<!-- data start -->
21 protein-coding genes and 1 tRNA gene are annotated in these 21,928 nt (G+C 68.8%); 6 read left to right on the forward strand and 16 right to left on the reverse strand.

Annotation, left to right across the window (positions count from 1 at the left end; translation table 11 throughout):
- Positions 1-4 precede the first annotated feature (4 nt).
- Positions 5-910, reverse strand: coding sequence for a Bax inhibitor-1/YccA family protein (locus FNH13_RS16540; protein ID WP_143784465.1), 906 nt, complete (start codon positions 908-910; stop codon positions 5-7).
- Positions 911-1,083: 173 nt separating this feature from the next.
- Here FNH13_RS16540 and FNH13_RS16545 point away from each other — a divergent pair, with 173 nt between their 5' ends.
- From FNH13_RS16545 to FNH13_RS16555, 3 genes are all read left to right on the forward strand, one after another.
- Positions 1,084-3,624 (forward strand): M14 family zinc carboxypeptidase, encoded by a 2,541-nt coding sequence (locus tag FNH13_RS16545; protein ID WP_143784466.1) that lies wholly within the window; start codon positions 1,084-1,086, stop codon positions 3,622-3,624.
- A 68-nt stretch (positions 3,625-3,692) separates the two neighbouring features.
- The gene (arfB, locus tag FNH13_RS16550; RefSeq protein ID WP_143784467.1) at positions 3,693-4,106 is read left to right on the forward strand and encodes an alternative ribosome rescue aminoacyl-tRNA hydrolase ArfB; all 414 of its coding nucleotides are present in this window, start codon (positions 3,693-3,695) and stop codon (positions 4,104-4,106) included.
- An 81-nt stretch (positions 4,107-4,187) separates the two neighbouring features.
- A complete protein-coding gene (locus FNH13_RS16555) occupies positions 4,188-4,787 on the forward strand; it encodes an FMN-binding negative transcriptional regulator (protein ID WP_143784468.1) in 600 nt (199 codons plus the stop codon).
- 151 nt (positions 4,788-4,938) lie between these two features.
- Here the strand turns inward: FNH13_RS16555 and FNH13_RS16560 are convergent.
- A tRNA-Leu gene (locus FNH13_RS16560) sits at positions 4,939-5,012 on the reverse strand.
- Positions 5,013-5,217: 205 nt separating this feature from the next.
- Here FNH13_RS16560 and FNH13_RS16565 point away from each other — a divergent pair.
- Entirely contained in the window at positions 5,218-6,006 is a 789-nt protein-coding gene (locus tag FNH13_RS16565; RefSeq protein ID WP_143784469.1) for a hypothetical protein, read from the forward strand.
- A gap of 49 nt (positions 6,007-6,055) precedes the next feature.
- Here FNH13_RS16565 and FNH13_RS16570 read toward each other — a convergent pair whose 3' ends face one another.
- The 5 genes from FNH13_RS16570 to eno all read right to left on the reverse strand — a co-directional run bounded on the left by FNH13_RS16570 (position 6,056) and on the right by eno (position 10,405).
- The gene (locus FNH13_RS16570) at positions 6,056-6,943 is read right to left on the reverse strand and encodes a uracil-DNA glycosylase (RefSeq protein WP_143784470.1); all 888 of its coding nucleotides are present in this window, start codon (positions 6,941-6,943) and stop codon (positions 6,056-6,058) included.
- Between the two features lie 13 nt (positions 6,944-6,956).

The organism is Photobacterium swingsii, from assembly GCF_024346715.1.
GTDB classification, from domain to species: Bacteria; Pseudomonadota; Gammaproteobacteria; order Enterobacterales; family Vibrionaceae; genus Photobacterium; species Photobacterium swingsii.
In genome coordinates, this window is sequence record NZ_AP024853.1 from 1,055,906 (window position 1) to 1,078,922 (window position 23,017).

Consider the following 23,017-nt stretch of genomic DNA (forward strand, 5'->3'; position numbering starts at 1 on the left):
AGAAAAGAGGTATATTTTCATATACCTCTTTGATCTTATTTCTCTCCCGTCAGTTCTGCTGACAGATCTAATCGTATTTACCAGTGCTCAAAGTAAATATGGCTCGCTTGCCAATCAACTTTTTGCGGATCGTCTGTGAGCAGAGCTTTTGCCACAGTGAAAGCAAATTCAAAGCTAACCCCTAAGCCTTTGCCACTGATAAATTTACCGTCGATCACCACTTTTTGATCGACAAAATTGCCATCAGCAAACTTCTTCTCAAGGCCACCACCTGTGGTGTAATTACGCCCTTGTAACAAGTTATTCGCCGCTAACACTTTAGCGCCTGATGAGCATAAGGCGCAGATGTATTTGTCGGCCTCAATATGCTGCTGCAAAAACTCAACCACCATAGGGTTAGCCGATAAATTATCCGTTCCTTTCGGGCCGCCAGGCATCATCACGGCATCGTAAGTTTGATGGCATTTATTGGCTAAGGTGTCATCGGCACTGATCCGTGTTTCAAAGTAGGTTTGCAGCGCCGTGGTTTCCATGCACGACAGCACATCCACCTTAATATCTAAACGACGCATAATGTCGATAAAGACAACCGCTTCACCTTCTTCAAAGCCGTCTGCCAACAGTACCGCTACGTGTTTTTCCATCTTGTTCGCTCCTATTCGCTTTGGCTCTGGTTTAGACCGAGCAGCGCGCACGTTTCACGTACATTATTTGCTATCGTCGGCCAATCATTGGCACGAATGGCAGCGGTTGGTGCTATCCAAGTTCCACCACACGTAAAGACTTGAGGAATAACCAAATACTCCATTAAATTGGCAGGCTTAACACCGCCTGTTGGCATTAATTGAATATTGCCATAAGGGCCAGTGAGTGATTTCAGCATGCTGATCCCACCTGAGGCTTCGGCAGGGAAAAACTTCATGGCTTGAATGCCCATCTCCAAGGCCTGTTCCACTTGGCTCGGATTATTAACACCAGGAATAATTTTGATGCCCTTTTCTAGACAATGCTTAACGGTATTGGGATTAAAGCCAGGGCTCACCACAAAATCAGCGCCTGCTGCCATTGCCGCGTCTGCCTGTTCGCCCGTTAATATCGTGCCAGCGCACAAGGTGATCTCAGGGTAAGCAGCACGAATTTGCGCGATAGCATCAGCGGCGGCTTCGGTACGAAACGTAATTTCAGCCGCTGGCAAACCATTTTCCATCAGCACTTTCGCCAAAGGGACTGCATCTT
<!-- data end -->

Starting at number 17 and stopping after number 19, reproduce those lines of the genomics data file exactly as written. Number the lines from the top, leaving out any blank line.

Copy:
- Here FNH13_RS16560 and FNH13_RS16565 point away from each other — a divergent pair.
- Entirely contained in the window at positions 5,218-6,006 is a 789-nt protein-coding gene (locus tag FNH13_RS16565; RefSeq protein ID WP_143784469.1) for a hypothetical protein, read from the forward strand.
- A gap of 49 nt (positions 6,007-6,055) precedes the next feature.